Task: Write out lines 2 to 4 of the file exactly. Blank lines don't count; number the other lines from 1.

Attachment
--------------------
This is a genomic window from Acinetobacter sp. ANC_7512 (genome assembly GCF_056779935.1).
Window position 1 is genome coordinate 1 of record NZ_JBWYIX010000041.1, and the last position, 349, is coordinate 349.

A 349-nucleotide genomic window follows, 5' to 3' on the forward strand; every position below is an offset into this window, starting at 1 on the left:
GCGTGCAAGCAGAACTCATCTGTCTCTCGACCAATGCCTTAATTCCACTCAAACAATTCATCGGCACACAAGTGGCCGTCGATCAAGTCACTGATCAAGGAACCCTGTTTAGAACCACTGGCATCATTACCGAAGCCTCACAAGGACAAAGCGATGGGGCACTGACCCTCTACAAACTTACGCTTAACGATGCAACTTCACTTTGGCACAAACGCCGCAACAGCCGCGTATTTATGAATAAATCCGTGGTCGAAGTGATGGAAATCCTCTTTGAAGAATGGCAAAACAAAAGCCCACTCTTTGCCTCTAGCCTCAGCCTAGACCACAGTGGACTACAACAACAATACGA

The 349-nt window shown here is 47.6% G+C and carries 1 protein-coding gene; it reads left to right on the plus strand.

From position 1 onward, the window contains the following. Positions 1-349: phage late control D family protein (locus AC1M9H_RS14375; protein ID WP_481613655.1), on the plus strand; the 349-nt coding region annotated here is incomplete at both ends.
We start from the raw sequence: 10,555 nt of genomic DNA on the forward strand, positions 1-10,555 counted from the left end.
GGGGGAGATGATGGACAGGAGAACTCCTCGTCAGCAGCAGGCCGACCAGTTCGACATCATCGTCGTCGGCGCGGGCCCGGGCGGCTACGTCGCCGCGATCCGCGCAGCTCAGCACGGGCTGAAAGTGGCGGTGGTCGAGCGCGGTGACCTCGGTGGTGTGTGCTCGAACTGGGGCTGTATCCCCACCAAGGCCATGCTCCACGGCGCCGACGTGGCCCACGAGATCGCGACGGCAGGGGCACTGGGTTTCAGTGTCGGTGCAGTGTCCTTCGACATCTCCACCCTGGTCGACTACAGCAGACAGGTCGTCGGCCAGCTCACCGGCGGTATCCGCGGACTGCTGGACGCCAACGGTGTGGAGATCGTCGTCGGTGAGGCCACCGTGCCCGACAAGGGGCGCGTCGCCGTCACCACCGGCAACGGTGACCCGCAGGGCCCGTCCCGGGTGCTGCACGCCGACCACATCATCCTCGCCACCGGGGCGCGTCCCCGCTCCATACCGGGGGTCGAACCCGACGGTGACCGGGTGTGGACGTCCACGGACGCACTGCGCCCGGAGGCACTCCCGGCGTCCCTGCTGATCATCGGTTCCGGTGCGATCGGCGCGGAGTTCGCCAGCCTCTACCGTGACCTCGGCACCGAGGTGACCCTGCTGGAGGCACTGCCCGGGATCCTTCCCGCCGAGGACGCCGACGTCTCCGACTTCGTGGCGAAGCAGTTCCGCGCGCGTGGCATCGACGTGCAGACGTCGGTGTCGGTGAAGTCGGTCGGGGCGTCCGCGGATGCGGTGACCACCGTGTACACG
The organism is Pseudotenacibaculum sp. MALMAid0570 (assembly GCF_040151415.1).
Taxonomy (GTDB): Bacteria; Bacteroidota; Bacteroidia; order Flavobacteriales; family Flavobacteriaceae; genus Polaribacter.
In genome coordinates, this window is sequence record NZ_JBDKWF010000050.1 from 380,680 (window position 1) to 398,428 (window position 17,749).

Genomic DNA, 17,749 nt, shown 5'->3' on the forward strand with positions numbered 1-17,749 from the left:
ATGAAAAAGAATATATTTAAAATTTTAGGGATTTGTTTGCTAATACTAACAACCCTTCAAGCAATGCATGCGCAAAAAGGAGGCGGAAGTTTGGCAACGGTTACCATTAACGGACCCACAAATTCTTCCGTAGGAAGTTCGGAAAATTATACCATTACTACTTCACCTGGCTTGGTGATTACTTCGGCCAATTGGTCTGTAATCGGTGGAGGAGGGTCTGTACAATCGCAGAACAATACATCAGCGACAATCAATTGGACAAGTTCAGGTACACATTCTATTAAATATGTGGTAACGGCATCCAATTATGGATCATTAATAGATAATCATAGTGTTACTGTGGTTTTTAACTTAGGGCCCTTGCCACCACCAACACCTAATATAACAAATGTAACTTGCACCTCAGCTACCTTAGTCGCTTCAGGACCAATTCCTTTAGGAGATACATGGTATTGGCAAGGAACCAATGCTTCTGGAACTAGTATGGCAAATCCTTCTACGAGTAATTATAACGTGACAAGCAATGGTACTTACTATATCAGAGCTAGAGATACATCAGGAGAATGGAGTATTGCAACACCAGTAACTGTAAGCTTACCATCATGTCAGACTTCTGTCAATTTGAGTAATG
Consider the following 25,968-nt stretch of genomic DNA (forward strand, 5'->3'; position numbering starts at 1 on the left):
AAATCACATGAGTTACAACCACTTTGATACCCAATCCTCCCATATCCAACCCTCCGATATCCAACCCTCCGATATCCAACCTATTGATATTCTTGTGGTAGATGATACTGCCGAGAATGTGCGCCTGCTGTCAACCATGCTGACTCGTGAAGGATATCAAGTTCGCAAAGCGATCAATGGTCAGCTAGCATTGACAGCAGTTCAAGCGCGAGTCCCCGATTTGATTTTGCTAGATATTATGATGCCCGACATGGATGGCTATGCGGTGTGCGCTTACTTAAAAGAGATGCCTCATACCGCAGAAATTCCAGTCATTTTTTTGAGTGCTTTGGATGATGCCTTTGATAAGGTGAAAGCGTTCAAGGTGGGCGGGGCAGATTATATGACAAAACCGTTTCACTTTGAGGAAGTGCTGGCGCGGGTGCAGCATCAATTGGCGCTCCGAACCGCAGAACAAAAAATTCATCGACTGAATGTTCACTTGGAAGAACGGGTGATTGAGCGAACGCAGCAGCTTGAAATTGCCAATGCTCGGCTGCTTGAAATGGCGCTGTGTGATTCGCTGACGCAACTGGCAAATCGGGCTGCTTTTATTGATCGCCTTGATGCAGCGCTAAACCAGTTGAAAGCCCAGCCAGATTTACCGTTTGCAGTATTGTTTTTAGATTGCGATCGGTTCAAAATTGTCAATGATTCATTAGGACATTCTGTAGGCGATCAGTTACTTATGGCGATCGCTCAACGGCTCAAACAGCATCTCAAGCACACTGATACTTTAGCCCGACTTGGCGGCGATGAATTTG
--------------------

Window position 1 is genome coordinate 1 of record NZ_JBWYIX010000041.1, and the last position, 349, is coordinate 349.

A 349-nucleotide genomic window follows, 5' to 3' on the forward strand; every position below is an offset into this window, starting at 1 on the left:
GCGTGCAAGCAGAACTCATCTGTCTCTCGACCAATGCCTTAATTCCACTCAAACAATTCATCGGCACACAAGTGGCCGTCGATCAAGTCACTGATCAAGGAACCCTGTTTAGAACCACTGGCATCATTACCGAAGCCTCACAAGGACAAAGCGATGGGGCACTGACCCTCTACAAACTTACGCTTAACGATGCAACTTCACTTTGGCACAAACGCCGCAACAGCCGCGTATTTATGAATAAATCCGTGGTCGAAGTGATGGAAATCCTCTTTGAAGAATGGCAAAACAAAAGCCCACTCTTTGCCTCTAGCCTCAGCCTAGACCACAGTGGACTACAACAACAATACGA